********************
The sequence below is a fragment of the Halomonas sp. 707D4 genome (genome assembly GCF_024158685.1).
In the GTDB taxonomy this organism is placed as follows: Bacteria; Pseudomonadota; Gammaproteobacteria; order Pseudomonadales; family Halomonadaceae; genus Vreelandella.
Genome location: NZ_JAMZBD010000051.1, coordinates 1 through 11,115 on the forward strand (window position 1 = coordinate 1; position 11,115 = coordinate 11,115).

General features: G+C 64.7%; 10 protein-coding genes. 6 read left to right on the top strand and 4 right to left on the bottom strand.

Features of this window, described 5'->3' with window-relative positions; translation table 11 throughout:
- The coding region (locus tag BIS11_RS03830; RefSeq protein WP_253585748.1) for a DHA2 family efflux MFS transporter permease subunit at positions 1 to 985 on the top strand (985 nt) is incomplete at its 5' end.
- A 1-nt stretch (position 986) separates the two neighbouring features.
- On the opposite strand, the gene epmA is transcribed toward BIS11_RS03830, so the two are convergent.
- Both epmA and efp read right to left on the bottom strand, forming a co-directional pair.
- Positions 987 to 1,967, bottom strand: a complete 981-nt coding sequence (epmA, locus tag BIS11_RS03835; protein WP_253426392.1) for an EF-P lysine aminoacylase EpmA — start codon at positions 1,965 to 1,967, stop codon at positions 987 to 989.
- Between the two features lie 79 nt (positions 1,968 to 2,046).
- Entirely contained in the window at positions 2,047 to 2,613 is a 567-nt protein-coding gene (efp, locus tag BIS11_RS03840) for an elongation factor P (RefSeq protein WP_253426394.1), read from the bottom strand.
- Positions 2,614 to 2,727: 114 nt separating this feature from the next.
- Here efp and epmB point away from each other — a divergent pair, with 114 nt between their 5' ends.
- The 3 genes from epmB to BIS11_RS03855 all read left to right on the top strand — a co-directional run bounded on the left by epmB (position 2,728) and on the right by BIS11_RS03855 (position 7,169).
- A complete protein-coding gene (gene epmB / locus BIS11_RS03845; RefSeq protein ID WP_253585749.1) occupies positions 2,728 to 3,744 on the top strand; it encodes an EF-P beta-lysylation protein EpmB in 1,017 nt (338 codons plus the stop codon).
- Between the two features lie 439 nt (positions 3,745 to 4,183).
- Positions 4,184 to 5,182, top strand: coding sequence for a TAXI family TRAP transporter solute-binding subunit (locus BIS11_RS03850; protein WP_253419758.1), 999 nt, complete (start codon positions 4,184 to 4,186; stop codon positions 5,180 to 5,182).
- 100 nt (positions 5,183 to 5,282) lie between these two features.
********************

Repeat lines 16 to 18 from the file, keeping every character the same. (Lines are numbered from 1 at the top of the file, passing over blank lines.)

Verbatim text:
- A complete protein-coding gene (gene epmB / locus BIS11_RS03845; RefSeq protein ID WP_253585749.1) occupies positions 2,728 to 3,744 on the top strand; it encodes an EF-P beta-lysylation protein EpmB in 1,017 nt (338 codons plus the stop codon).
- Between the two features lie 439 nt (positions 3,745 to 4,183).
- Positions 4,184 to 5,182, top strand: coding sequence for a TAXI family TRAP transporter solute-binding subunit (locus BIS11_RS03850; protein WP_253419758.1), 999 nt, complete (start codon positions 4,184 to 4,186; stop codon positions 5,180 to 5,182).